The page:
If 2015 was the year nothing was safe from a spiraliser, kimchi unquestionably came into its own, and sharing was truly inescapable (cocktails, small plates, tables, taxis!), then 2016 has a heap of surprises in store. We pick the brains of some of London’s top chefs, who predict what will appear on plates and make up menus in 2016.

Traditional

Chefs using more traditional cooking methods and less use of chemicals in cooking will become more apparent next year. The Bakewell tart will make a firm comeback and chefs will be doing their variations on it using rhubarb jam, damson jam etc. I also think chefs will be looking to source older, more uncommon grains like barley and spelt for use in vegetarian cooking. Delivery from top end restaurants is also set to boom in 2016 and restaurants will need to keep up with the current technology available to make it happen.”Piquet

Allan Pickett – Chef Patron, Piquet Restaurant

“A more traditional approach to cookery will continue to grow – foraging, diner demand for organic, locally-sourced produce; pickling and fermenting – whilst I predict more savoury, herb-based desserts like mango and white chocolate mousse with basil and an influx of coastal and woodland ingredients such as seak buckthorn, wild garlic, wood sorrel and sea beets.”Matt Hill Downhall

Matt Hill – Head Chef, Down Hall Hotel

Raw

“I predict more of a shift towards raw, uncooked foods that are cured, marinated or simply soaked and bitterness as a taste is set for a resurgence whilst spices like nigella seeds and fenugreek will be used more and more in 2016.”Vivek Singh

Vivek Singh – Executive Chef, The Cinnamon Club

Street Food

Street food is showing no signs of slowing down, though healthier options will likely take over in 2016 with more vegetable-based dishes. East Asian cuisine from Thailand and Laos is perfect for this as it provides fuller-flavoured dishes that are fast, fresh and soulful with lots of vegetables and herbs.”Saiphin Moore Rosa's Portrait LR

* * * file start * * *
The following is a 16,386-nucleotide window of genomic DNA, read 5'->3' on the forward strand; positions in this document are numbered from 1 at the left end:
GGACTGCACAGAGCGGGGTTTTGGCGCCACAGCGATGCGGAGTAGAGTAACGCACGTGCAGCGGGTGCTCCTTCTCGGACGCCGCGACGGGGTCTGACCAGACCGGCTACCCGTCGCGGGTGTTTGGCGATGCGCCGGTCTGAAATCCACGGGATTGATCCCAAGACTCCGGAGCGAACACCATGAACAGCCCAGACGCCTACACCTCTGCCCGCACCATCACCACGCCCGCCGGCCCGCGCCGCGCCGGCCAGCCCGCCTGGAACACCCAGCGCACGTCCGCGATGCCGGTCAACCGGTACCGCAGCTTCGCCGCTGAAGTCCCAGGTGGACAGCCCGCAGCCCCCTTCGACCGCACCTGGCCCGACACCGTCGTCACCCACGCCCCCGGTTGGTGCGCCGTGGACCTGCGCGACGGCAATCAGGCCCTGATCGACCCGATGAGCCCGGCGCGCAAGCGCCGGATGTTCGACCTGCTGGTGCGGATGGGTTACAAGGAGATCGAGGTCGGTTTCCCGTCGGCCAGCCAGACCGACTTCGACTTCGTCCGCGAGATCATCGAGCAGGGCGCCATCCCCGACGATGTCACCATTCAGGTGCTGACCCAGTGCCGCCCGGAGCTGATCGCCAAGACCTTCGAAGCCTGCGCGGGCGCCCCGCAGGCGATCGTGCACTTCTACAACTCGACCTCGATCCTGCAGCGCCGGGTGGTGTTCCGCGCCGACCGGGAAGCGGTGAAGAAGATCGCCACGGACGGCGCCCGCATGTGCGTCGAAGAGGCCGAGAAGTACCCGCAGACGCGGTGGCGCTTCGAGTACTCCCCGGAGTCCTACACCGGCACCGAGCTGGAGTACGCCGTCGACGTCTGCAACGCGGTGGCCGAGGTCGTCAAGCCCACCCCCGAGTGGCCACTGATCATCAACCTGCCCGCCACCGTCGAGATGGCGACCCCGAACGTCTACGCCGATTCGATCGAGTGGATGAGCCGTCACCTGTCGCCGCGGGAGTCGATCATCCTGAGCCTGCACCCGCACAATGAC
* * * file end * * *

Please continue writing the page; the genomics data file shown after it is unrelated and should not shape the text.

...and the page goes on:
Saiphin Moore – Co-Founder and Head Chef, Rosa’s Thai Café

Provenance

“Consumers will look for greater provenance of meat as they eat less but expect a higher quality and spec when they do, for example the sensational quality coming out of Scotland, and Wales-bred Wagyu beef. Peruvian cuisine is set to really take hold in the capital.”Head Chef - Owen Sullivan

Owen Sullivan – Head Chef, maze Grill Park Walk, maze Grill Royal Hospital Road

Quality Coffee

Quality coffee is becoming more and more accessible online as discerning customers seek premium taste, provenance and quality. The taste for espresso, rather than syrup-sweetened or milk-based coffee drinks, will grow throughout 2016 and similarly coffee-based cocktails will offer a more grown-up way to imbibe!”Chris Jennings - Purssels London

Chris Jennings – Owner, Purssells London

Vegetables

“With the shift to a more vegetable-based diet, ugly or unsung vegetables will take more of the spotlight, becoming more available in supermarkets not just farmer’s markets. I also think we’ll see a big rise in Korean food in general. It’s the next Asian food to become mainstream – less greasy than Chinese, less spicy than Thai and lighter than Indian.Jamie Dobbin OCS

Jamie Dobbin -Head Chef, One Canada Square Restaurant & Bar

 

For reservations and further information please visit:

piquet-restaurant.co.uk

cinnamonclub.com

rosasthaicafe.com

www.downhall.co.uk

www.gordonramsayrestaurants.com

purssells.london

www.onecanadasquarerestaurant.com